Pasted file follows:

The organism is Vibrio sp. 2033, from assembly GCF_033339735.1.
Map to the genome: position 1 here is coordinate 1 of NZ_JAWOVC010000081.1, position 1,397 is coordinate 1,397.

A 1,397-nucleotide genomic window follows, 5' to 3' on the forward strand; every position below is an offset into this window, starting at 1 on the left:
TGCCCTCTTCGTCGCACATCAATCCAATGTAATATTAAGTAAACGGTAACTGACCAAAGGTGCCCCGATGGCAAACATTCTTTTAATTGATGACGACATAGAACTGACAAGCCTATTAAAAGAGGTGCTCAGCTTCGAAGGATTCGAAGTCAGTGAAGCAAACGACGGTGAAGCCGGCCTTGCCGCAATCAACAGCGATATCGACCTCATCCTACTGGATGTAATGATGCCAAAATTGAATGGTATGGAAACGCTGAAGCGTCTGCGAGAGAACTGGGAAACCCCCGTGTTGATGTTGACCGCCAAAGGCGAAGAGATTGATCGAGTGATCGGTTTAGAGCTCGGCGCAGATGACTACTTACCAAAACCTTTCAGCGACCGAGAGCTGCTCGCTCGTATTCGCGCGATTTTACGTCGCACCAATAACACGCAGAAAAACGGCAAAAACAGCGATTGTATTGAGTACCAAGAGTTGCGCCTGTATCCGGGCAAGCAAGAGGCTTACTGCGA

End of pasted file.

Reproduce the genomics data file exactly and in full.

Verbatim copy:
The organism is Vibrio sp. 2033, from assembly GCF_033339735.1.
Map to the genome: position 1 here is coordinate 1 of NZ_JAWOVC010000081.1, position 1,397 is coordinate 1,397.

A 1,397-nucleotide genomic window follows, 5' to 3' on the forward strand; every position below is an offset into this window, starting at 1 on the left:
TGCCCTCTTCGTCGCACATCAATCCAATGTAATATTAAGTAAACGGTAACTGACCAAAGGTGCCCCGATGGCAAACATTCTTTTAATTGATGACGACATAGAACTGACAAGCCTATTAAAAGAGGTGCTCAGCTTCGAAGGATTCGAAGTCAGTGAAGCAAACGACGGTGAAGCCGGCCTTGCCGCAATCAACAGCGATATCGACCTCATCCTACTGGATGTAATGATGCCAAAATTGAATGGTATGGAAACGCTGAAGCGTCTGCGAGAGAACTGGGAAACCCCCGTGTTGATGTTGACCGCCAAAGGCGAAGAGATTGATCGAGTGATCGGTTTAGAGCTCGGCGCAGATGACTACTTACCAAAACCTTTCAGCGACCGAGAGCTGCTCGCTCGTATTCGCGCGATTTTACGTCGCACCAATAACACGCAGAAAAACGGCAAAAACAGCGATTGTATTGAGTACCAAGAGTTGCGCCTGTATCCGGGCAAGCAAGAGGCTTACTGCGA